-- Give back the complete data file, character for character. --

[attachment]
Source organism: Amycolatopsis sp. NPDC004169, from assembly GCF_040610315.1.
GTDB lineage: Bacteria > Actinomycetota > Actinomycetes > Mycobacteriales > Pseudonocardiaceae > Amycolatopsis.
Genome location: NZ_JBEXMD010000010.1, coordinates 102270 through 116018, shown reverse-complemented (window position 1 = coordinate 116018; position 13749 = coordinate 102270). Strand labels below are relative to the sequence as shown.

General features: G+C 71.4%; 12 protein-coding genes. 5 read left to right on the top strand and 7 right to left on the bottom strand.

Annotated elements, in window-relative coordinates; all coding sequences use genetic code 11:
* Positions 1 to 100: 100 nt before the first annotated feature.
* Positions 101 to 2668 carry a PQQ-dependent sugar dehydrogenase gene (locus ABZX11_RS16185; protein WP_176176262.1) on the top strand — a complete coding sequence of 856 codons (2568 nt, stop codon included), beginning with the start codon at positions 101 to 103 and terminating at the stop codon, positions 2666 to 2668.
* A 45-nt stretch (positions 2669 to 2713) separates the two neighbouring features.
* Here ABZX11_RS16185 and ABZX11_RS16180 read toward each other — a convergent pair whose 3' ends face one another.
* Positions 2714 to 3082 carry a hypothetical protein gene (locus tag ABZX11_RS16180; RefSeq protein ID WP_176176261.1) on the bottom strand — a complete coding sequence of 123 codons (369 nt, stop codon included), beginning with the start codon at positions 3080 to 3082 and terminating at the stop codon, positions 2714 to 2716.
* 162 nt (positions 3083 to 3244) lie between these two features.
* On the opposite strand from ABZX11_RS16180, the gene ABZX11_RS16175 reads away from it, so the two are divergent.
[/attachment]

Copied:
Source organism: Amycolatopsis sp. NPDC004169, from assembly GCF_040610315.1.
GTDB lineage: Bacteria > Actinomycetota > Actinomycetes > Mycobacteriales > Pseudonocardiaceae > Amycolatopsis.
Genome location: NZ_JBEXMD010000010.1, coordinates 102270 through 116018, shown reverse-complemented (window position 1 = coordinate 116018; position 13749 = coordinate 102270). Strand labels below are relative to the sequence as shown.

General features: G+C 71.4%; 12 protein-coding genes. 5 read left to right on the top strand and 7 right to left on the bottom strand.

Annotated elements, in window-relative coordinates; all coding sequences use genetic code 11:
* Positions 1 to 100: 100 nt before the first annotated feature.
* Positions 101 to 2668 carry a PQQ-dependent sugar dehydrogenase gene (locus ABZX11_RS16185; protein WP_176176262.1) on the top strand — a complete coding sequence of 856 codons (2568 nt, stop codon included), beginning with the start codon at positions 101 to 103 and terminating at the stop codon, positions 2666 to 2668.
* A 45-nt stretch (positions 2669 to 2713) separates the two neighbouring features.
* Here ABZX11_RS16185 and ABZX11_RS16180 read toward each other — a convergent pair whose 3' ends face one another.
* Positions 2714 to 3082 carry a hypothetical protein gene (locus tag ABZX11_RS16180; RefSeq protein ID WP_176176261.1) on the bottom strand — a complete coding sequence of 123 codons (369 nt, stop codon included), beginning with the start codon at positions 3080 to 3082 and terminating at the stop codon, positions 2714 to 2716.
* 162 nt (positions 3083 to 3244) lie between these two features.
* On the opposite strand from ABZX11_RS16180, the gene ABZX11_RS16175 reads away from it, so the two are divergent.